Sunday, August 12, 2012


Not yet two weeks into August, and the heat has broken.  We're having a fall-like weekend, deep blue skies, a cool breeze, an invigorating something in the air.  We're grateful for the day.

This is the kind of day Faulkner was talking about when discussing Light In August:

" August in Mississippi there's a few days somewhere about the middle of the month when suddenly there's a foretaste of fall, it's cool, there's an ambiance, a luminous quality to the light, as though it came not from just today but from back in the old classic times.  It might have been fauna and satyrs and the gods from Greece..."

"It just lasts for a day or two, then it's gone.  But every year in August that occurs in my country, and that's all the title reminded me of a luminosity older than our Christian civilization."

A midsummer night's dream sort of thing.

With this magic now in the outdoor air, I plan to spend less time reading this month.  I've already read more books this year than in any previous year, enough to fill fifty new blogs even if I only blog about the very best ones.

Certainly high on my year's best list is Cheryl Mendelson's The Good Life: The Moral Individual in an Antimoral World.  If you enjoy reading Wendell Berry and Marilynne Robinson, this is your kind of book.  Mendelson is the author of several previous books, including some novels, but her degrees are in philosophy and law and like Berry and Robinson, she seems uniquely brilliant in her analysis of the antimorality of our culture today.

It's the kind of intelligent book I wish everyone would read, yet the kind that frequently becomes "the neglected little known gem."  Her insights will surprise you.  Don't miss it.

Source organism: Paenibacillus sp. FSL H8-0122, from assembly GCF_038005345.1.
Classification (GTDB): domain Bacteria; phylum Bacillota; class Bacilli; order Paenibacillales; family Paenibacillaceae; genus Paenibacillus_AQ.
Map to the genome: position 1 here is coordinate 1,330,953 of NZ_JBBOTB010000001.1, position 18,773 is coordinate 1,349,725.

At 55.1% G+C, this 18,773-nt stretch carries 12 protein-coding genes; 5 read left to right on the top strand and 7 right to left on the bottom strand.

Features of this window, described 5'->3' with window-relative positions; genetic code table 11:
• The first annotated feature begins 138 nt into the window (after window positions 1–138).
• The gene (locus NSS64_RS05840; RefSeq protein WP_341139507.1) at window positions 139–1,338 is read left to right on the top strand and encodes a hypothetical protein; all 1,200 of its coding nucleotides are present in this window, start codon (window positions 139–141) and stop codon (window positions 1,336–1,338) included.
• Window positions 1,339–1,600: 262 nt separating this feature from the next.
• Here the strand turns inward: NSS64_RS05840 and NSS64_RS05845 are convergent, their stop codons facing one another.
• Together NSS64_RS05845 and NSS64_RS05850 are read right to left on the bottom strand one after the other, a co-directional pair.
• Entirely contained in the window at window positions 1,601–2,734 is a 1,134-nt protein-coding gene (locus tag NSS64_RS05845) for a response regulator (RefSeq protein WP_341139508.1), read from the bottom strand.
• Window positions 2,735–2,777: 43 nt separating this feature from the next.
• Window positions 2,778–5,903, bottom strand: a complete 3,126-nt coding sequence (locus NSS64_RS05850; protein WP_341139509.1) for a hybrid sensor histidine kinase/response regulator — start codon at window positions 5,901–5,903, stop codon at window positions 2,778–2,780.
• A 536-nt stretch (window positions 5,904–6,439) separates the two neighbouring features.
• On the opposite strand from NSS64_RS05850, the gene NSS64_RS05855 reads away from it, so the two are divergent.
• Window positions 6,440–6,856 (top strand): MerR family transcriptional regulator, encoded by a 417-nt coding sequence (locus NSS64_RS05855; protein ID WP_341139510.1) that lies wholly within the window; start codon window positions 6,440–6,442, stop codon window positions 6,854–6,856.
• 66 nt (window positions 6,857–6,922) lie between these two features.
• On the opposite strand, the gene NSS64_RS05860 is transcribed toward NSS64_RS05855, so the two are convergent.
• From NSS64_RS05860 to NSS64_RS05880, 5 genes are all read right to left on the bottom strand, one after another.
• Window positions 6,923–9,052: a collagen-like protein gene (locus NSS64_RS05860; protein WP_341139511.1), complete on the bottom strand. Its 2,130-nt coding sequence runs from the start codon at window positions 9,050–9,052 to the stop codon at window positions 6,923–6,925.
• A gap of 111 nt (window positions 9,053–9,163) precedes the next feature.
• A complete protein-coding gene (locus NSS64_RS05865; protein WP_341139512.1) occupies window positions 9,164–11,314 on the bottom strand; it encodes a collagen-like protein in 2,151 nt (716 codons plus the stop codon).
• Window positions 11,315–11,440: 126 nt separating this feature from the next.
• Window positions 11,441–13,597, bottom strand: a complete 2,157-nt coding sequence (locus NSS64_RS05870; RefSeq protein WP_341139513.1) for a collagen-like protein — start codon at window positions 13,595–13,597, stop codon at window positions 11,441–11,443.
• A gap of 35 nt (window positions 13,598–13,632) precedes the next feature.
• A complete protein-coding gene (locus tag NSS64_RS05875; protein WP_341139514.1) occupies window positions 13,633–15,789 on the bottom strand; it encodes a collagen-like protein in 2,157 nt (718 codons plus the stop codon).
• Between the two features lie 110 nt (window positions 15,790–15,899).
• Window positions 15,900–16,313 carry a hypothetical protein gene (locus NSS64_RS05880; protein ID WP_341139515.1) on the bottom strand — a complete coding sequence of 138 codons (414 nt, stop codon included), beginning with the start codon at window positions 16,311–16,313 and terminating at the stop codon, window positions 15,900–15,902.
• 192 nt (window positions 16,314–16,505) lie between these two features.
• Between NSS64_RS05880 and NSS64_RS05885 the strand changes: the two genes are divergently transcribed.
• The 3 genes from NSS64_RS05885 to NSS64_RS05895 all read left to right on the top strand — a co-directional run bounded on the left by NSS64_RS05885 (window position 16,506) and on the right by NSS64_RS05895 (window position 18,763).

Dinah Washington 1928-1963

On another note, the earworm of the day is Dinah Washington's version of "The Good Life."  The way we interpret the song, the words of the title are used ironically at first.  What was popularly thought of as "the good life"  was the uncommitted life, "to be free and explore the unknown."

But toward the end of the song, there is the recognition that popularly known "good life" isn't so good after all.  That it is better to wake up and learn how to love.  And what we talk about when we talk about love is not possessive love, but unconditional love.

That's probably not your interpretation, but we don't mind.  Her rendition is simply gorgeous no matter how you take it.

It's the good life
Full of fun seems to be the ideal
Yes, the good life
Lets you hide all the sadness you feel

You don't really fall in love
You can't take the chance
So be honest with yourself
Don't try to fake romance

It's the good life
To be free and explore the unknown
Like your heartaches
when you learn you must face them alone

 Please remember I still love you
and in case you wonder why
well, just wake up--
kiss that good life goodbye.
You can hear Dinah Washington sing it at this Utube link.
Sarah Vaughn's version of the song is here. 
And Julie London's version of the song is here.  

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